When it comes to which types of participants you are best to recruit for user testing, you could:
Test with people who are already customers of your product or service, or
Test with people who fit your target profile and could reasonably become users but have never used your product or service.
This choice can profoundly affect the insights you obtain from user testing, so making the right decision is essential. Recruiting existing customers is easier because you know where to find them, and current users' input is valuable. But if you don't recruit participants who have not used your product or service, you will miss out on learning what keeps people from becoming users.
Testing with new users is ideal for testing first impressions of your proposition and learning how well you communicate your offering. With new customer onboarding being a critical metric for many businesses, testing with users using your solution for the first time shows you where confusion, frustration or uncertainty arise. As a result, you discover where and how to increase acquisition rates by optimising your messaging and the design of your experience.
Of course, for brand-new solutions, you can only test with potential new users, which makes sense as, initially, all users will be new, and it's essential to test the first visit.
A key challenge associated with testing new users is working out how to recruit them. Once you have defined the profile of target users, you can use social media, LinkedIn or specialist recruitment platforms like User Interviews.
It's easy to forget that there's an inherent bias in testing designs with existing customers as they are already using the product, so they probably already like it!
Sometimes the research requires including some participants who have prior knowledge and understanding of your solution. For example, consider including current customers in your study when testing new features. If you are redesigning a solution, you should include existing customers in your testing to ensure you are not negatively affecting their experience or inadvertently removing or changing critical features on which they rely. However, running user testing sessions with existing customers needs care as they will tend to dislike design changes at first rather than focus on how easy the new design is to use. Additionally, be aware that existing customers may take longer than new users to understand a redesign as they will be familiar with how the current solution looks and works.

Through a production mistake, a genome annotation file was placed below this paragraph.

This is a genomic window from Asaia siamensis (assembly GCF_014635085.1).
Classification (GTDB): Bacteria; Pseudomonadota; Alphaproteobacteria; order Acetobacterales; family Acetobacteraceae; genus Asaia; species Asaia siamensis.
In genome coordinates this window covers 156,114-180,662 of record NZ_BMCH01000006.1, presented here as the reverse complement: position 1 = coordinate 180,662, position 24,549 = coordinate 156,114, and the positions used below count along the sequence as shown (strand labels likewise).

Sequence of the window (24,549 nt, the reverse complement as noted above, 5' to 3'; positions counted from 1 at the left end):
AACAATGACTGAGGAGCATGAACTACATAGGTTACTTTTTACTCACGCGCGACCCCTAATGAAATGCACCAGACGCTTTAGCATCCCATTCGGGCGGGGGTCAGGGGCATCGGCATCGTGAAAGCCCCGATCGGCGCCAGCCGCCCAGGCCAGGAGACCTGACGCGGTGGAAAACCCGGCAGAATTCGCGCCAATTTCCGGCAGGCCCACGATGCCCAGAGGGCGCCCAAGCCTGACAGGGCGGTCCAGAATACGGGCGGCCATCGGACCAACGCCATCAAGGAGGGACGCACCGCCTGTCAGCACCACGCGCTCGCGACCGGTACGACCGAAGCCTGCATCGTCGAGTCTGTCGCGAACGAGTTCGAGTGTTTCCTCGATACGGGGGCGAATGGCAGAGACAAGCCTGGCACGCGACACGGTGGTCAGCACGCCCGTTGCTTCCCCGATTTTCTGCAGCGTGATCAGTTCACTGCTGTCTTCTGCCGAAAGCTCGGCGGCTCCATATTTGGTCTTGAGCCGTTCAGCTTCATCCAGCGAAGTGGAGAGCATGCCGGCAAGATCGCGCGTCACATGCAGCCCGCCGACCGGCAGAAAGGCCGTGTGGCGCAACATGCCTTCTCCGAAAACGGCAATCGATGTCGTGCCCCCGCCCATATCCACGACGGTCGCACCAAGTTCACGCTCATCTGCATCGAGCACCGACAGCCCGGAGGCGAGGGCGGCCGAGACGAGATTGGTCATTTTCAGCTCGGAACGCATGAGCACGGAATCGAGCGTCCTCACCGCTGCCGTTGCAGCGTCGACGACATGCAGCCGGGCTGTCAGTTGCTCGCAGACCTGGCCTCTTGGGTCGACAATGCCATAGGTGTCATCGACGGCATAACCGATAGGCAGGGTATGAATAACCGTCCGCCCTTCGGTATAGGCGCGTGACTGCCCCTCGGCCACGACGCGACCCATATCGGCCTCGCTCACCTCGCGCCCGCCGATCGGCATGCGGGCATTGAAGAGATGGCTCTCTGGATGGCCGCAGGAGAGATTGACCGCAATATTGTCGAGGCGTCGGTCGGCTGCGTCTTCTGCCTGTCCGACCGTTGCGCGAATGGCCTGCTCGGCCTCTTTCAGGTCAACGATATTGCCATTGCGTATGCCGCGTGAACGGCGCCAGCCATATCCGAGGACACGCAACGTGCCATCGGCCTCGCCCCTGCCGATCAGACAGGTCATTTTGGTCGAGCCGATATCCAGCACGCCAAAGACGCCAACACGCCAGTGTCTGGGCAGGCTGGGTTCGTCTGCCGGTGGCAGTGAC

We have carried out user testing on solutions at all stages of the product lifecycle – from new concepts in the very early stages of design to well-established solutions. We recently tested a well-established B2B website with target users who had not experienced it before. This approach meant we could test how readily potential customers understood the proposition and how easily they could use the website on a first visit.
On the other hand, we also recently tested a new feature for a financial website with existing customers to test how well the new feature enhanced the current offer, how easy it was to understand and how much it was valued.
We carefully think about who we should test with for every project. Whilst we thoroughly plan our user testing to maximise the quality and value of feedback, this could be wasted if we didn't carefully consider the exact types of users to test to ensure our findings are meaningful and representative.
If there is anything we could help with, please get in touch for a completely no-obligation discussion. Even if we don't work together, we'd be delighted to advise where we can.
Phil Randall (Owner at Userfy)